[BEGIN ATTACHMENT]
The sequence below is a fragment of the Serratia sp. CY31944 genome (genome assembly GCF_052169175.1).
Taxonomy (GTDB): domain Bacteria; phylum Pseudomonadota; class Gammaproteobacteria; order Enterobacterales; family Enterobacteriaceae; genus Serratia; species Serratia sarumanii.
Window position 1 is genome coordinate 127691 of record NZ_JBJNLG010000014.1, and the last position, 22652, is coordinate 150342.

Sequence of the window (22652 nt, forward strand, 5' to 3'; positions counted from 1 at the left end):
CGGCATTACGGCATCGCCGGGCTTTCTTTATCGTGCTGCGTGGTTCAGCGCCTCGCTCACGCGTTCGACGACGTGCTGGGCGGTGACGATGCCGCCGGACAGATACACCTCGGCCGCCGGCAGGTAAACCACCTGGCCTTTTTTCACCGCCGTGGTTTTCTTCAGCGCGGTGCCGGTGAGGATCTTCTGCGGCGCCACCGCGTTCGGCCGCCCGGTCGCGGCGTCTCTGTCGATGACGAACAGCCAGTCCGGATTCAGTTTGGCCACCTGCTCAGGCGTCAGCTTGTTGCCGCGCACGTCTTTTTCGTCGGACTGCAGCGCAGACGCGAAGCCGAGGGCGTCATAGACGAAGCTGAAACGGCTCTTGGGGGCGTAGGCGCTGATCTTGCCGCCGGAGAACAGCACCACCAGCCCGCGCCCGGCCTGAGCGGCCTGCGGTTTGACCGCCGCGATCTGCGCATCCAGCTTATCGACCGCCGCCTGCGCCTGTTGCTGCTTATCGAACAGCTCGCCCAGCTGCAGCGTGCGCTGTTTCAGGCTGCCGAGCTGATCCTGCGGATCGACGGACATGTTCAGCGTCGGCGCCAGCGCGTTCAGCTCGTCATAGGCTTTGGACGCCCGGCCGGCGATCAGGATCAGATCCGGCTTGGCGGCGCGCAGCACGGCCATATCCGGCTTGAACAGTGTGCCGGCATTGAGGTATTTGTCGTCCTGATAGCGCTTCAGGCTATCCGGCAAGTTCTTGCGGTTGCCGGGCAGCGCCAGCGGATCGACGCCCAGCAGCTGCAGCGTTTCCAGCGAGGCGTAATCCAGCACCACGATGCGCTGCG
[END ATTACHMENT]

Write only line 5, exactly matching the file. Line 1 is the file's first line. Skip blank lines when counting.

CGGCATTACGGCATCGCCGGGCTTTCTTTATCGTGCTGCGTGGTTCAGCGCCTCGCTCACGCGTTCGACGACGTGCTGGGCGGTGACGATGCCGCCGGACAGATACACCTCGGCCGCCGGCAGGTAAACCACCTGGCCTTTTTTCACCGCCGTGGTTTTCTTCAGCGCGGTGCCGGTGAGGATCTTCTGCGGCGCCACCGCGTTCGGCCGCCCGGTCGCGGCGTCTCTGTCGATGACGAACAGCCAGTCCGGATTCAGTTTGGCCACCTGCTCAGGCGTCAGCTTGTTGCCGCGCACGTCTTTTTCGTCGGACTGCAGCGCAGACGCGAAGCCGAGGGCGTCATAGACGAAGCTGAAACGGCTCTTGGGGGCGTAGGCGCTGATCTTGCCGCCGGAGAACAGCACCACCAGCCCGCGCCCGGCCTGAGCGGCCTGCGGTTTGACCGCCGCGATCTGCGCATCCAGCTTATCGACCGCCGCCTGCGCCTGTTGCTGCTTATCGAACAGCTCGCCCAGCTGCAGCGTGCGCTGTTTCAGGCTGCCGAGCTGATCCTGCGGATCGACGGACATGTTCAGCGTCGGCGCCAGCGCGTTCAGCTCGTCATAGGCTTTGGACGCCCGGCCGGCGATCAGGATCAGATCCGGCTTGGCGGCGCGCAGCACGGCCATATCCGGCTTGAACAGTGTGCCGGCATTGAGGTATTTGTCGTCCTGATAGCGCTTCAGGCTATCCGGCAAGTTCTTGCGGTTGCCGGGCAGCGCCAGCGGATCGACGCCCAGCAGCTGCAGCGTTTCCAGCGAGGCGTAATCCAGCACCACGATGCGCTGCG